Batgirl #9 Play-by-Play

April 14th, 2010 by | Tags: , ,

Spoilers, of course.

We open on the smartest criminal ever to hit Gotham’s streets; Johnny C.

“Who,” you ask?

The guy with dynamite around his waist, planning to bomb a train. 

“That doesn’t sound so smart,” you say.

And you’d be right, except that this guy’s rant actually makes sense. 

“Johnny C. does want to hurt people . . . . If this works, maybe – just maybe – people will get the damned hint and leave Gotham.  I mean, seriously – why the hell does anyone live here anymore?”

Because otherwise Batman would just be petulantly wandering around a deserted city.  ‘HelLO!  I am VENgeance!  I am the NIIIiiight!  Someone pay attention to me!”

Stephanie is getting dragged along behind the train, but manages to climb over it, have Oracle cut the lights, take out the guy, and get a round of applause from the passengers.  She responds to the clapping with, “All in a day’s work, um, citizens.”

Don’t go that way, Stephanie.  Sure, you seem like sixties Batman now, but in just a few decades you’ll be subtracting all the personal pronouns from your internal monologue and being a dick to your allies and being played by Christian Bale.  Just keep smiling and getting pats on the back from the Commissioner. 

Back at the university, Wendy and Barbara listen to a radio report about an upcoming rainstorm and talk about Wendy’s origin story while trying not to make it seem completely ridiculous.  They fail, but that’s hardly their fault.  The friggin’ Wonder Dog at Wendy’s brother, for crying out loud.  Wendy’s still working hard on being bitter, and I can’t say that I blame her.  Stephanie walks in and Barbara gets her coat.  It’s time to get down to business.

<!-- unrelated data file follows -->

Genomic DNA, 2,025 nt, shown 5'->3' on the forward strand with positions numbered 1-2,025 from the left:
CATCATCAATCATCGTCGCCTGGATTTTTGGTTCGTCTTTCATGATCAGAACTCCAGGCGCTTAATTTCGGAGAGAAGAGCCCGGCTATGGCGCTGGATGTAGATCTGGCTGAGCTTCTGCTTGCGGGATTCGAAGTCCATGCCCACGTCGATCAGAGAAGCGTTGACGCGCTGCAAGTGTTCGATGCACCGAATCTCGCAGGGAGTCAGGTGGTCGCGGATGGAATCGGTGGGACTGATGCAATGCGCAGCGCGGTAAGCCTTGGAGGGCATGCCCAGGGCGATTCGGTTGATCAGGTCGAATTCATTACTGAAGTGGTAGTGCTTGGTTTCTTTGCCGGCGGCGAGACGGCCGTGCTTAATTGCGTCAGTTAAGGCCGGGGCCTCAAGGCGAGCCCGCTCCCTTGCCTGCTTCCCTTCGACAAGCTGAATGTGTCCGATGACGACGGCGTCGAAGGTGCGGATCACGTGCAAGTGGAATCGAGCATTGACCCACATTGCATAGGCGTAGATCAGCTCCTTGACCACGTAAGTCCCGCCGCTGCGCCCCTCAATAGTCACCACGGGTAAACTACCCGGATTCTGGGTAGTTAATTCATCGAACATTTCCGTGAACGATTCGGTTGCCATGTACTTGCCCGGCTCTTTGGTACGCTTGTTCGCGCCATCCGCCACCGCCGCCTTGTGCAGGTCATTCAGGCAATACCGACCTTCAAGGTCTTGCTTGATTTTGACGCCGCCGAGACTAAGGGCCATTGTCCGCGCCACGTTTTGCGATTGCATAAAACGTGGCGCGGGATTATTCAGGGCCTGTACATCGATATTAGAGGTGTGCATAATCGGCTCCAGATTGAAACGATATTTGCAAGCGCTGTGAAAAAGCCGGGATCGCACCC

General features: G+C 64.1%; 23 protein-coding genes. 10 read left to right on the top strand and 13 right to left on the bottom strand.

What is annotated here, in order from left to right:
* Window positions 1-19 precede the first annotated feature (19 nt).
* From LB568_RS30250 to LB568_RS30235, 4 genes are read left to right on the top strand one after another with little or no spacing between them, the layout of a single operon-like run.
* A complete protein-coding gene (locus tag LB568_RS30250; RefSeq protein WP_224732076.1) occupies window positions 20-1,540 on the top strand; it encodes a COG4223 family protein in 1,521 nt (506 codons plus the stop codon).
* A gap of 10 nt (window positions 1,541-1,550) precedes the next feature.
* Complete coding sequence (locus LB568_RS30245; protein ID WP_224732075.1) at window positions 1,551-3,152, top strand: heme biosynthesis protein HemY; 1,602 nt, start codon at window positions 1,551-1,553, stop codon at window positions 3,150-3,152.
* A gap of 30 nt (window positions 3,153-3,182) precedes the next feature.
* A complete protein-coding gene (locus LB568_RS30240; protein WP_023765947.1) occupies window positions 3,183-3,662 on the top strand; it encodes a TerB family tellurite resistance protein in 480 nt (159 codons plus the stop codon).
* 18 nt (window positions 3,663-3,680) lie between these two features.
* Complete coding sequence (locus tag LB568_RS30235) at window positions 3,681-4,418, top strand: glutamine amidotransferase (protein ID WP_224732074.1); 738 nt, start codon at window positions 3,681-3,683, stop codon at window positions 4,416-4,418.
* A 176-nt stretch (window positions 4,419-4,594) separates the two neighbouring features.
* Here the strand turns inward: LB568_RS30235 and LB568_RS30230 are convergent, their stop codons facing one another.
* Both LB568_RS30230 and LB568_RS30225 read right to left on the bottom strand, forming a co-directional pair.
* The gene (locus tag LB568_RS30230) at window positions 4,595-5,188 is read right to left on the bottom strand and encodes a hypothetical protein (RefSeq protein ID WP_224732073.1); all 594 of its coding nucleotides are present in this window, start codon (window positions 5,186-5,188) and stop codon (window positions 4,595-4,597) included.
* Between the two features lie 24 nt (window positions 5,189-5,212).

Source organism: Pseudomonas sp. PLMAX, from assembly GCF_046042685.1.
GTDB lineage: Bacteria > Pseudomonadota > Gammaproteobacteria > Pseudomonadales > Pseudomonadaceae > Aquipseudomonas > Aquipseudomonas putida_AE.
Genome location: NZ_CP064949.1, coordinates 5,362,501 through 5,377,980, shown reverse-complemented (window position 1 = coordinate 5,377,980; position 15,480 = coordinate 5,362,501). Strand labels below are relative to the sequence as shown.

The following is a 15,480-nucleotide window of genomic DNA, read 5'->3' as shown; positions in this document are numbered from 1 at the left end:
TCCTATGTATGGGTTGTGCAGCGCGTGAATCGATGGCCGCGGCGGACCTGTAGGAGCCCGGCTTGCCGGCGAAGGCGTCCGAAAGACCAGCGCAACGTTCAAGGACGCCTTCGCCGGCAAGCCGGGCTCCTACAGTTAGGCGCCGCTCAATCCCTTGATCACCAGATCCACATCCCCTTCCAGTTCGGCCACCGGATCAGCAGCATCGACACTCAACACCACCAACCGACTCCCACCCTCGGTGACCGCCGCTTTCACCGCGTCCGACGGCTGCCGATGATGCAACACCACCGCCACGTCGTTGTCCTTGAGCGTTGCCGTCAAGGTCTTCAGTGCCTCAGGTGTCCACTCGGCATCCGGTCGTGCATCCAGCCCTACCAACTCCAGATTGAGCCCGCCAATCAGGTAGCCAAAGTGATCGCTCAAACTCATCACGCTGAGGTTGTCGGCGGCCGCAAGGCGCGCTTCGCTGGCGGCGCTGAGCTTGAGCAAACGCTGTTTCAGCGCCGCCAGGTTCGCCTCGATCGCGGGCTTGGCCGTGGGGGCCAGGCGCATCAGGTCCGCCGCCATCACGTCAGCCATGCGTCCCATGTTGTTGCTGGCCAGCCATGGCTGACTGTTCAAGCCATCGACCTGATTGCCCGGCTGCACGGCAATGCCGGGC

Instead of seeing what Steph and Babs are up to, we switch to Saint Nick and Jim Gordon looking over a murder scene, the rendering of which must have depleted national stores of red ink.  It seems the victim was an office worker who just got up out of his cubicle, locked himself in a spare room, and killed himself.  There’s also a metallic smell in the room, according to Nick.  Gordon remarks that Nick likes unusual cases (Mysterious Past Alert!) and hands the case over to him.

Babs, meanwhile, is showing Stephanie around her Oracle cave.  It is not as impressive as the Batcave, in that the roof is leaking.  And since they’re underground, under and apartment building, and therefore not getting rained on, I’m thinking that’s . . . let’s just call it ‘shower water.’  Ew.

Back to the office building.  An alarm goes off.  Nick goes to figure out what’s going on, leaving a female office worker alone.  The phone rings.  When she picks it up, it reads off a series of zeroes and ones to her.  She repeats that series, as the area around her eyes starts to build up what looks like a circuit board.